This is one of three pieces that will be performed on the May 22 GDYO Season Finale concert.
An American in Paris
Born on September 26, 1898 in Brooklyn, New York
Died on July 11, 1937 in Hollywood, California
In 1951, one film stole the show with 6 Academy Awards, including Best Picture and Best Musical Score, and a Golden Globe Award for Best Motion Picture Musical or Comedy. The film was An American in Paris, a groundbreaking MGM musical film inspired by the orchestral composition of the same name written by George Gershwin more than two decades earlier. Starring Gene Kelly, Leslie Caron, and Oscar Levant, and scored entirely with Gershwin’s music, the film followed an American World War II veteran-turned-expatriate and his friend, a struggling concert pianist, around the streets of Paris as they embarked on various escapades and became entangled in different love triangles. The movie’s success echoed that of Gershwin’s original composition, which the composer had written in 1928: the piece quickly became a favorite in the classical repertoire. Today, as a classical trademark for Gershwin, An American in Paris comes second in popularity only to Rhapsody in Blue.
Commissioned by the New York Philharmonic, An American in Paris is based on the sights, sounds, and moods of the French capital, which Gershwin had visited in early 1928. Deems Taylor, the 1920s composer and critic, stated Gershwin’s intention in his program notes for the premiere of the piece:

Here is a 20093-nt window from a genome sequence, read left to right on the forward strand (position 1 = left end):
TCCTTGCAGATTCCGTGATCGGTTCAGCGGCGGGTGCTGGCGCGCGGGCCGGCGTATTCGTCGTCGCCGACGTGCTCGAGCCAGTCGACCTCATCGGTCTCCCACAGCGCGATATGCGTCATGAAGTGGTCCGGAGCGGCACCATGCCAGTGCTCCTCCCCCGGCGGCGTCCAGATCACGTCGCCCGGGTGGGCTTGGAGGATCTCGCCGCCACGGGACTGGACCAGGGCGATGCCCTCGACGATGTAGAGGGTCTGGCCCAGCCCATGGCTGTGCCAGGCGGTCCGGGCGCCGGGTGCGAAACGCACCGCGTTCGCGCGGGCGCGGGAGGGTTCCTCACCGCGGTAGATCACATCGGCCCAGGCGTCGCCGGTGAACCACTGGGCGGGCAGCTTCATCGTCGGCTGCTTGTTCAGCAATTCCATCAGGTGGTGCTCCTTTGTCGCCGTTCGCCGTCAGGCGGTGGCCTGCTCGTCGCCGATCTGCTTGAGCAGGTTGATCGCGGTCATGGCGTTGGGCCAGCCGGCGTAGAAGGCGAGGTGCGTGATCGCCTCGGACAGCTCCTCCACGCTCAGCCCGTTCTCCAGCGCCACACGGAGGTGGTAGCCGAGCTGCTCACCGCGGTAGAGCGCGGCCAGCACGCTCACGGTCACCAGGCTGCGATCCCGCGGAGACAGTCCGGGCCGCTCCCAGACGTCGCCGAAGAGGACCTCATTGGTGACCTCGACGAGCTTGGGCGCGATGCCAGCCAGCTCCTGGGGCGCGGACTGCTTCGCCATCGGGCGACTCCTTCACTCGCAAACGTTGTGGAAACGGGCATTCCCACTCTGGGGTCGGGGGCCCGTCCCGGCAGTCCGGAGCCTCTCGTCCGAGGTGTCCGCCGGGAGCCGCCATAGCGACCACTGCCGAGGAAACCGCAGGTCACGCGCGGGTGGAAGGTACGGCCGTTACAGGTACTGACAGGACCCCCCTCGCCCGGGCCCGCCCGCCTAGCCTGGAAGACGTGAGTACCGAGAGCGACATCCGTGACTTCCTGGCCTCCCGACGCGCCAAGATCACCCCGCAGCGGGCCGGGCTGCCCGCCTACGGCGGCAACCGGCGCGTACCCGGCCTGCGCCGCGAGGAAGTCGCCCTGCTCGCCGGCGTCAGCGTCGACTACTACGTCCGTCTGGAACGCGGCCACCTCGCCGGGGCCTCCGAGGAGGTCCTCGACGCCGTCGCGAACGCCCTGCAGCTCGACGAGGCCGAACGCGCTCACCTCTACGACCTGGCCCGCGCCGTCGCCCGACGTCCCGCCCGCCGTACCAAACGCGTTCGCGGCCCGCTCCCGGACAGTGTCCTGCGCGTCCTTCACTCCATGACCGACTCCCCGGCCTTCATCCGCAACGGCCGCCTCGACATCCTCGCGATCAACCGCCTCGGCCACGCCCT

You are to imagine an American visiting Paris, swinging down the Champs-Elysées on a mild sunny morning in May or June. …Our American’s ears being open as well as his eyes, he notes with pleasure the sounds of the city. French taxicabs seem to amuse him particularly.
Gershwin was so amused by those “French taxicabs” that he brought back Parisian taxi horns for the December 13, 1928 premiere, which was played in Carnegie Hall by the New York Philharmonic under the baton of Walter Damrosch. Gershwin had already enjoyed considerable success as a celebrated Broadway songwriter and composer of many hit Broadway shows. His concert works Rhapsody in Blue and his Piano Concerto in F had enhanced his reputation. An American in Paris was groundbreaking in that it combined jazz—the use of saxophone and unconventional instruments like the taxi horns to evoke the feeling of the bustling La Ville-Lumiére (“The City of Light”)—and “serious music”—those unconventional elements embedded into a traditional symphony orchestra—into one symphonic piece.
Reviews were mixed. While many critics acclaimed Gershwin for bringing the vitality and dynamism of jazz onto the serious classical-music stage, others were not so thrilled with the composer’s avant-garde style. Regardless, An American in Paris proved a great success with the public and helped cement Gershwin’s position as one of the greatest composers of the day. Tonight, the Greater Dallas Youth Orchestra will take you on an animated jaunt through the streets of the French Capital. As Taylor noted, “It will be great to get home; but meanwhile, this is Paris!”
Instrumentation: An American in Paris is scored for 3 flutes, 2 oboes, English horn, 2 clarinets in B flat, bass clarinet in B flat, 2 bassoons, 4 horns in F, 3 trumpets in B flat, 3 trombones, tuba, timpani, snare drum, bass drum, triangle, wood block, cymbals, low and high tom-toms, xylophone, glockenspiel, celesta, 4 taxi horns, alto saxophone and soprano saxophone/alto saxophone, tenor saxophone/alto saxophone, baritone saxophone/alto saxophone, and strings.
Vivian Ludford, Cello